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Wonder Woman 3 Seasons 1979

Season 3
(144) IMDb 7.6/10

23. Phantom Of The Roller Coaster, Part 1 TV-NR CC

The leader of a spy ring must deal with a phantom-like man and Wonder Woman before he can locate his headquarters in an old amusement park. Part one of a two-part episode.

Lynda Carter, Lyle Waggoner
49 minutes
Original air date:
September 4, 1979

Available to watch on supported devices.

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Season 3

Product Details

Genres Science Fiction, Fantasy, Adventure, Action, Kids & Family
Director John Newland
Starring Lynda Carter, Lyle Waggoner
Supporting actors Jared Martin, Marc Alaimo, Ike Eisenmann, Fred Lerner, Craig Littler, Joseph Sirola, Jocelyn Somers, Jessica Rains, Dean Cromer, Judith Christopher
Season year 1979
Network Warner Bros.
Producers Douglas S. Cramer, Charles B. Fitzsimons, John Gaynor, Bruce Lansbury
Purchase rights Stream instantly and download to 2 locations Details
Format Amazon Video (streaming online video and digital download)

Other Formats

Customer Reviews

Most Helpful Customer Reviews

123 of 128 people found the following review helpful By Peter Saenz on March 17, 2005
Format: DVD
The third and final season of Wonder Woman is ready and waiting for sci-fi fans everywhere to enjoy. In this great colorful season, 22 episodes (two of which are 2-parters) spotlight the Amazing Amazon from Paradise Island. As with season two, season three continues Wonder Woman's (aka Diana Prince) adventures in Washington D.C. working as a secret agent alongside the dashing Steve Trevor (Lyle Waggoner). The episodes included in this set are:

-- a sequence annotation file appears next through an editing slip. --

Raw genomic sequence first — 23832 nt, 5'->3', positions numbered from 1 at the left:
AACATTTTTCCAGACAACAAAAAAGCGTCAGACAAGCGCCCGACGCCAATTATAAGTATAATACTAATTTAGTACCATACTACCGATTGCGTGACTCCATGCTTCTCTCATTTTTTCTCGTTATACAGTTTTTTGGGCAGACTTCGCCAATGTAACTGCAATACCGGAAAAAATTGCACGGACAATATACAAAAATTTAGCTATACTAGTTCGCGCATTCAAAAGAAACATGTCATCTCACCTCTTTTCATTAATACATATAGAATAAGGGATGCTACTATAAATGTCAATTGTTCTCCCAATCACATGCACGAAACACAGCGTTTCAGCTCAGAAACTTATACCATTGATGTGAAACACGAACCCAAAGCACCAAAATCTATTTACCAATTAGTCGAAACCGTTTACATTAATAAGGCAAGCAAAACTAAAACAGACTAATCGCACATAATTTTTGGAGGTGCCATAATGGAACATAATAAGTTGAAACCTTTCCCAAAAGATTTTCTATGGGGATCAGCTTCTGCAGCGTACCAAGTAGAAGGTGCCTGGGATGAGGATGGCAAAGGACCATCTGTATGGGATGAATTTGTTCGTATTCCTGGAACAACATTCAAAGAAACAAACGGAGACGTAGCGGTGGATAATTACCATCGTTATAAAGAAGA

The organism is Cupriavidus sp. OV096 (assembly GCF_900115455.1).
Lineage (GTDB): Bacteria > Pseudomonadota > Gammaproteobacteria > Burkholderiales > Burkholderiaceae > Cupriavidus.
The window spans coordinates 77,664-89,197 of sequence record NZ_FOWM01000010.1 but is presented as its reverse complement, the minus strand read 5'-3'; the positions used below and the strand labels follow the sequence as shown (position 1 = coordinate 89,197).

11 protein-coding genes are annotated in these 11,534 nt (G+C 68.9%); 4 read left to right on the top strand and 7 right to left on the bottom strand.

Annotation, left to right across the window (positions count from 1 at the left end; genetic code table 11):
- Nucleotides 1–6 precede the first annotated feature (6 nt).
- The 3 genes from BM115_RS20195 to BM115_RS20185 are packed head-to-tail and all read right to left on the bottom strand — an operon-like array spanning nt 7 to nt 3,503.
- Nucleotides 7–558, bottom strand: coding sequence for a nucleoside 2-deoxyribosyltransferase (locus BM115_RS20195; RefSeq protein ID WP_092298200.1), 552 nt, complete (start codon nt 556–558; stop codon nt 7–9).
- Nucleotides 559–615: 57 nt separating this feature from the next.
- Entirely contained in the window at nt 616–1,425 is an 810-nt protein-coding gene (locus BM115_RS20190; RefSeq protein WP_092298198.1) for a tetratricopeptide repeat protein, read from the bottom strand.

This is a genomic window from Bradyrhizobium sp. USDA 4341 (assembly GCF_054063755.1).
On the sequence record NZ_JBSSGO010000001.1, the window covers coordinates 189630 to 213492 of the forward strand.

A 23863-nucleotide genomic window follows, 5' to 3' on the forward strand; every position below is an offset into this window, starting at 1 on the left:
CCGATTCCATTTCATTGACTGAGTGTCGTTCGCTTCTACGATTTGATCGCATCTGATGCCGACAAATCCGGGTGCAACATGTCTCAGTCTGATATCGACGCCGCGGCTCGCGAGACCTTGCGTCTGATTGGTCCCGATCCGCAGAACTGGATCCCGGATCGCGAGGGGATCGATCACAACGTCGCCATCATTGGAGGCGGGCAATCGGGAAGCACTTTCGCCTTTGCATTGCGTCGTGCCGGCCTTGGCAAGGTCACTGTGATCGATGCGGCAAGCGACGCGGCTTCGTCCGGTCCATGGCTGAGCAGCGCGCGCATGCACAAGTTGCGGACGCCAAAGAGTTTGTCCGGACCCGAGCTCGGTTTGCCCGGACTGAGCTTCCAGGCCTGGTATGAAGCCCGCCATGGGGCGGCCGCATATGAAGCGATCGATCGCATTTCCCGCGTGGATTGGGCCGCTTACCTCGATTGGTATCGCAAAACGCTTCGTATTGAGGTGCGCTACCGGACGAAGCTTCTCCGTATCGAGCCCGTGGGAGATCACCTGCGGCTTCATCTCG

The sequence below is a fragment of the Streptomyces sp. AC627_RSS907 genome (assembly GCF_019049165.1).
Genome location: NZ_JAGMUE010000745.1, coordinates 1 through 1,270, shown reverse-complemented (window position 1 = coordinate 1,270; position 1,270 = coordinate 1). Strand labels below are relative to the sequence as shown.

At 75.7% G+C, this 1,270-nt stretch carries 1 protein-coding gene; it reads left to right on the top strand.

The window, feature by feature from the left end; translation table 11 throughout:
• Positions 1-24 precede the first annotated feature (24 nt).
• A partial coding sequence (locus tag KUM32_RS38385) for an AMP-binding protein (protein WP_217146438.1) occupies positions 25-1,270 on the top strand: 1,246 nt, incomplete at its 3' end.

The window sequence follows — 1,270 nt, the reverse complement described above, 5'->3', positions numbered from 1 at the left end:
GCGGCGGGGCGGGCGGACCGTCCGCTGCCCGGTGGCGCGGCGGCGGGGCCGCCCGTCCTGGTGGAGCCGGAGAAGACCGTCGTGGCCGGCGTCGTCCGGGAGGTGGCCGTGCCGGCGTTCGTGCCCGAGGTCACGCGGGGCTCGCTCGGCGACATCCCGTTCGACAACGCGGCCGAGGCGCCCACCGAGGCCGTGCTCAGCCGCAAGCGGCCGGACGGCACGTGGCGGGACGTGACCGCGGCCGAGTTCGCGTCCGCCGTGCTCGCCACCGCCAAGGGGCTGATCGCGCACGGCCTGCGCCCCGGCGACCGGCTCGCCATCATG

My Teenage Idol Is Missing - Singer Leif Garrett guest stars as a teen singer who is kidnapped for extortion. His agent finds a double to stand in for the missing singer's concert while Wonder Woman tries to track him and his kidnappers down. BONUS: Lynda Carter commentary

Hot Wheels - When a Rolls Royce is stolen with a secret microfilm, Wonder Woman whirls into action.

The Deadly Sting - Professional football tampering causes the IADC to become involved.

The Fine Art Of Crime - Actor Roddy McDowell guest-stars as an art sculptor with a terrible knack of thievery. Will Wonder Woman be able to see through his deception?

Disco Devil - A disco owner is hypnotizing key officials. Diana Prince is soon on his trail.

Formicida - A strange woman environmentalist who controls ants terrorizes industrial companies who do not meet her eco-standards. Possessing ant-like abilities herself, she proves to be a match for even Wonder Woman!

Time Bomb - A fortune seeker from the future comes to the present to strike a name for herself. Wonder Woman and another future traveler try to stop her before catastrophy ensues. TRIVIA: This is the first time actors Ted Shackelford and Joan Van Ark work together, who are two of the best known actors in the later evening series Knots Landing.
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55 of 59 people found the following review helpful By Robin Orlowski on March 18, 2005
Format: DVD
This last season of Wonder Woman continued the Amazing Amazon's adventures in 1970's America. 22 episodes comprise the 1978-79 season.